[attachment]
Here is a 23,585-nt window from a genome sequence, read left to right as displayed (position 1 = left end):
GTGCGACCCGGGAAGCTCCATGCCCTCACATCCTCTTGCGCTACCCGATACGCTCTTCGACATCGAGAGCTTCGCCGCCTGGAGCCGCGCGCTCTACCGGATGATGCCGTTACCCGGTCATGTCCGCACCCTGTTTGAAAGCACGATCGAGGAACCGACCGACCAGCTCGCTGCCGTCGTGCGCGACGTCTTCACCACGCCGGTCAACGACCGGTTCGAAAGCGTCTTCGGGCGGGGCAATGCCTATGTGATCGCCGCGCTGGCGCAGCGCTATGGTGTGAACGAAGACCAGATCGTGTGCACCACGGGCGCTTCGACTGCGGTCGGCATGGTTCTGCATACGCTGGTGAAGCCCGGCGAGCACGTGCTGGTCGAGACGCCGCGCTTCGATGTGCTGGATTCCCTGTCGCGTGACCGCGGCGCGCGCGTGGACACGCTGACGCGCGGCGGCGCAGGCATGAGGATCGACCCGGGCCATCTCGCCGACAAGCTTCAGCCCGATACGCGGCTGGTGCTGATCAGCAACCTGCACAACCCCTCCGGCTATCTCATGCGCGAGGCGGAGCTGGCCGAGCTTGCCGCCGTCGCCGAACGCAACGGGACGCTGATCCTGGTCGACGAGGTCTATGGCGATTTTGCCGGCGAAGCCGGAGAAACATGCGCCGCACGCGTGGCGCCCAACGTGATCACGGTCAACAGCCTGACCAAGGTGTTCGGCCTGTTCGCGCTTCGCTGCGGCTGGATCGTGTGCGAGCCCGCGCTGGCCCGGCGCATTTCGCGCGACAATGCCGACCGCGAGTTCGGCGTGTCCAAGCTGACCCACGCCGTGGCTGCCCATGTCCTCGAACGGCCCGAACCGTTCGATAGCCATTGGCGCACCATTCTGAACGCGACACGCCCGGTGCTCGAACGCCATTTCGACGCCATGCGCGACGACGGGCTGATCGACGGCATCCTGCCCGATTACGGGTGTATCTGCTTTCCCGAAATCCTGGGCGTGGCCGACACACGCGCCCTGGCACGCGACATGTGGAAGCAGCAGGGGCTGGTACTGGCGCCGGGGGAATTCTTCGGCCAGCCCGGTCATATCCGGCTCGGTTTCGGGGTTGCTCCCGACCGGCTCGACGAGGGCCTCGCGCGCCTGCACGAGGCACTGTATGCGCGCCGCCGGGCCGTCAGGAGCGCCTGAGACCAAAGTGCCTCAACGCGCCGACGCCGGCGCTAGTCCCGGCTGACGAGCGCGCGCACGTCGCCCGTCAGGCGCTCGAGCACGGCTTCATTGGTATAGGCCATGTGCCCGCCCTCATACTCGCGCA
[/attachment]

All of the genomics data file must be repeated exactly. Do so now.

Here is a 23,585-nt window from a genome sequence, read left to right as displayed (position 1 = left end):
GTGCGACCCGGGAAGCTCCATGCCCTCACATCCTCTTGCGCTACCCGATACGCTCTTCGACATCGAGAGCTTCGCCGCCTGGAGCCGCGCGCTCTACCGGATGATGCCGTTACCCGGTCATGTCCGCACCCTGTTTGAAAGCACGATCGAGGAACCGACCGACCAGCTCGCTGCCGTCGTGCGCGACGTCTTCACCACGCCGGTCAACGACCGGTTCGAAAGCGTCTTCGGGCGGGGCAATGCCTATGTGATCGCCGCGCTGGCGCAGCGCTATGGTGTGAACGAAGACCAGATCGTGTGCACCACGGGCGCTTCGACTGCGGTCGGCATGGTTCTGCATACGCTGGTGAAGCCCGGCGAGCACGTGCTGGTCGAGACGCCGCGCTTCGATGTGCTGGATTCCCTGTCGCGTGACCGCGGCGCGCGCGTGGACACGCTGACGCGCGGCGGCGCAGGCATGAGGATCGACCCGGGCCATCTCGCCGACAAGCTTCAGCCCGATACGCGGCTGGTGCTGATCAGCAACCTGCACAACCCCTCCGGCTATCTCATGCGCGAGGCGGAGCTGGCCGAGCTTGCCGCCGTCGCCGAACGCAACGGGACGCTGATCCTGGTCGACGAGGTCTATGGCGATTTTGCCGGCGAAGCCGGAGAAACATGCGCCGCACGCGTGGCGCCCAACGTGATCACGGTCAACAGCCTGACCAAGGTGTTCGGCCTGTTCGCGCTTCGCTGCGGCTGGATCGTGTGCGAGCCCGCGCTGGCCCGGCGCATTTCGCGCGACAATGCCGACCGCGAGTTCGGCGTGTCCAAGCTGACCCACGCCGTGGCTGCCCATGTCCTCGAACGGCCCGAACCGTTCGATAGCCATTGGCGCACCATTCTGAACGCGACACGCCCGGTGCTCGAACGCCATTTCGACGCCATGCGCGACGACGGGCTGATCGACGGCATCCTGCCCGATTACGGGTGTATCTGCTTTCCCGAAATCCTGGGCGTGGCCGACACACGCGCCCTGGCACGCGACATGTGGAAGCAGCAGGGGCTGGTACTGGCGCCGGGGGAATTCTTCGGCCAGCCCGGTCATATCCGGCTCGGTTTCGGGGTTGCTCCCGACCGGCTCGACGAGGGCCTCGCGCGCCTGCACGAGGCACTGTATGCGCGCCGCCGGGCCGTCAGGAGCGCCTGAGACCAAAGTGCCTCAACGCGCCGACGCCGGCGCTAGTCCCGGCTGACGAGCGCGCGCACGTCGCCCGTCAGGCGCTCGAGCACGGCTTCATTGGTATAGGCCATGTGCCCGCCCTCATACTCGCGCA